Immunohistochemical Expression of MDM2 and p16 in Adipocytic Neoplasms Measuring Ten Centimeters or more in Diameter among Filipino Patients in a Public Tertiary Hospital from 2017 to 2019
Keywords:neoplasms, adipose tissue, lipoma, liposarcoma, extremities
Introduction: A size of more than 10 cm suggests that a soft tissue tumor might be malignant. Pertinent ancillary diagnostic testing, such as immunohistochemistry (IHC) and fluorescence in situ hybridization (FISH), may be done to confirm the diagnosis. Several studies have shown that size may be a useful criterion in determining which tumors are candidates for further molecular testing. MDM2 and p16 are IHC markers for atypical lipomatous tumor/well-differentiated liposarcoma (ALT/WDLPS).
Objectives: The primary objective of this study is to determine the proportion of tumors signed out as “lipomas” from 2017 to 2019, and measuring at least 10 cm, that express MDM2 and p16 on IHC and warrant revision as ALT/WDLPS.
Methodology: This is a descriptive, retrospective cohort study in which all lipomas from 2017 to 2019 that measured at least 10 cm were included. The size, age of the patient, and location of each tumor were documented. The slides of all eligible cases were reviewed and immunohistochemically stained for MDM2 and p16. For each case, the intensity and immunoreactivity of each stain were assessed using a modified, four-tier scoring system. Fisher’s exact test was used to determine if a significant number of tumors expressed MDM2 or p16.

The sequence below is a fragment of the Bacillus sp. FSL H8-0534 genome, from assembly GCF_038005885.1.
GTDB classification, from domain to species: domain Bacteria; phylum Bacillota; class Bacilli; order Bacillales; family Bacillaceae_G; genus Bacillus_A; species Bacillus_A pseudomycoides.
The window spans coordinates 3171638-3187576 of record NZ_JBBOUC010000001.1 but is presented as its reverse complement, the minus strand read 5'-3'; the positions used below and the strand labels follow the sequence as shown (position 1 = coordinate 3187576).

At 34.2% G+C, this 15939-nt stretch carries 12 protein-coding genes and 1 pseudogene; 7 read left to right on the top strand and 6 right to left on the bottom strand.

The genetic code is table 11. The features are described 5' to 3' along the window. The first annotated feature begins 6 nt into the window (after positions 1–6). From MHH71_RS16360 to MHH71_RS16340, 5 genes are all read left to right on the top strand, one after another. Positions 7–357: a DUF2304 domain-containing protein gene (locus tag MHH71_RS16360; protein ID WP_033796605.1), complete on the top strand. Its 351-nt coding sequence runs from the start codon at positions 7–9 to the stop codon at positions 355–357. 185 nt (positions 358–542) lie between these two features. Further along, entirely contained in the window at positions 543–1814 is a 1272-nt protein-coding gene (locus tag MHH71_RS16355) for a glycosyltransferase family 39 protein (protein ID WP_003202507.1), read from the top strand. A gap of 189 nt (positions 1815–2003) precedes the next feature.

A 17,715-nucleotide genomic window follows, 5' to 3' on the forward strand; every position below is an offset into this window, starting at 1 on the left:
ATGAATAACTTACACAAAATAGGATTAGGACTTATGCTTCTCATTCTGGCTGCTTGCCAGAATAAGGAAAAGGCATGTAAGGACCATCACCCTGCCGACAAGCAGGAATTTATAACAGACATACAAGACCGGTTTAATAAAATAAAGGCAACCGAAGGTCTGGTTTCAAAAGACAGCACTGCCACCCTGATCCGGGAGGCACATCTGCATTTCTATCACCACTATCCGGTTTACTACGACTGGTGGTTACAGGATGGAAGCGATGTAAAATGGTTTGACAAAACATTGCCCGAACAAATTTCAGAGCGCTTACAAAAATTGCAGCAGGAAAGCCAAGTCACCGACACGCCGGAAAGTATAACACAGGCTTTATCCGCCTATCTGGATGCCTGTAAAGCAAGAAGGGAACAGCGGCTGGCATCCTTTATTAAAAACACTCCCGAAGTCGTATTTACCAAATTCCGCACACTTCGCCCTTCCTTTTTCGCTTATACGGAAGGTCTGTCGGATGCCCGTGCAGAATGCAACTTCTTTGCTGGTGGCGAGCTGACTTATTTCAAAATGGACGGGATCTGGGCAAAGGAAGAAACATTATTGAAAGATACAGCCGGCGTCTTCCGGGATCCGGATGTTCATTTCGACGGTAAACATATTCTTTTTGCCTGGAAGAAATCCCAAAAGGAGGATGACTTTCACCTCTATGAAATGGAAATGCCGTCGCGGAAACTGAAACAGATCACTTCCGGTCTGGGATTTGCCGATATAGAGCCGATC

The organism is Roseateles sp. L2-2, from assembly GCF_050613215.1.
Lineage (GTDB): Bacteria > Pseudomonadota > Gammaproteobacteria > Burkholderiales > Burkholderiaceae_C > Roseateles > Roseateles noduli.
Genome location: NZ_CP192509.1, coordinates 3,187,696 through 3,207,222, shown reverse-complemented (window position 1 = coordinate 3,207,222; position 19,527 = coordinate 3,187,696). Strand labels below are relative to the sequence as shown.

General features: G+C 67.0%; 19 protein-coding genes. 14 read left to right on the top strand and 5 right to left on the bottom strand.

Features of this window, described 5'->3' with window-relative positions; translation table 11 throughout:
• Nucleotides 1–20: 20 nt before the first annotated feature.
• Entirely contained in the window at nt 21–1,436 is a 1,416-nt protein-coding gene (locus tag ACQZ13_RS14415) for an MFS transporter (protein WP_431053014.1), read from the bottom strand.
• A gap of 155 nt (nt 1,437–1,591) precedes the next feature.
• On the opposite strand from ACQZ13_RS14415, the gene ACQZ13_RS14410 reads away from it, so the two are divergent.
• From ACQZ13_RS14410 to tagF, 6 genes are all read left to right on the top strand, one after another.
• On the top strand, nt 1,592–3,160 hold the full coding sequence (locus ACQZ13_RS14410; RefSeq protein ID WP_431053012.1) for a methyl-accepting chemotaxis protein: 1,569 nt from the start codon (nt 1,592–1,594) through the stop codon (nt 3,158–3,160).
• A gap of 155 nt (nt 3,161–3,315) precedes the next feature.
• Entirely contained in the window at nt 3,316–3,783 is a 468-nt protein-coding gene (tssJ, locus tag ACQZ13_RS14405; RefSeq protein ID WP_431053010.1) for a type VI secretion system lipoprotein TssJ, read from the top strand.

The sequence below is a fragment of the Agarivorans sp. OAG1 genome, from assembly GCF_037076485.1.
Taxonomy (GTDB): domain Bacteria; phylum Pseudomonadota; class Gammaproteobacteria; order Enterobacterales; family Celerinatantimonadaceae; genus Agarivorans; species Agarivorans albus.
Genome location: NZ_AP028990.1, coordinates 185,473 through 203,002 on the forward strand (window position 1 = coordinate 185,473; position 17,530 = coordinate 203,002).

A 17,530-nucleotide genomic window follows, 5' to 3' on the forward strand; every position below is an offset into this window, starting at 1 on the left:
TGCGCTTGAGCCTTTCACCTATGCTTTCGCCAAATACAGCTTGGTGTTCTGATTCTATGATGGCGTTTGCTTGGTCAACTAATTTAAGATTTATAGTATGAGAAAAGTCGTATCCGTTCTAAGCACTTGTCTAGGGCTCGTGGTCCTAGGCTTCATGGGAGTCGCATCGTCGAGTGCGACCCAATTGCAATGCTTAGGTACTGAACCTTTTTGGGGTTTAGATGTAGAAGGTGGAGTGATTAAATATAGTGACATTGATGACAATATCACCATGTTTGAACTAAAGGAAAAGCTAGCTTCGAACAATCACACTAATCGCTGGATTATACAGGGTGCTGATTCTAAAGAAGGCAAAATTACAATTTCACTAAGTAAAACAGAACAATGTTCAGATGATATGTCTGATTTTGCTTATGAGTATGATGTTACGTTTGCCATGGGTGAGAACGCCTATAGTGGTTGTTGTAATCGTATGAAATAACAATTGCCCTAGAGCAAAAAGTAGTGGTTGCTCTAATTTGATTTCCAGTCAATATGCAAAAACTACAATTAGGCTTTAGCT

Results: Thirty (30) cases satisfied the inclusion and exclusion criteria. The average size of these tumors is 15.10 cm. There is no sex predilection. The most common location of these tumors is the extremities. None of the tumors expressed MDM2, and only one case was p16-positive. The case positive for p16 also showed cytologic atypia and variability in cell size, resulting in the revision of its diagnosis from lipoma to atypical lipomatous tumor. The rate of diagnosis revision after slide review and IHC studies is 3.33%.
Conclusion: None of the adipocytic tumors that measured at least 10 cm in diameter and were signed out as lipomas was MDM2 positive, and only one case was p16-positive. Thus, morphology remains the cornerstone in the diagnosis of adipocytic tumors. Careful microscopic evaluation is necessary to establish the diagnosis of malignancy in these tumors. Ancillary tests should only be considered in cases where the pathologic features are equivocal.
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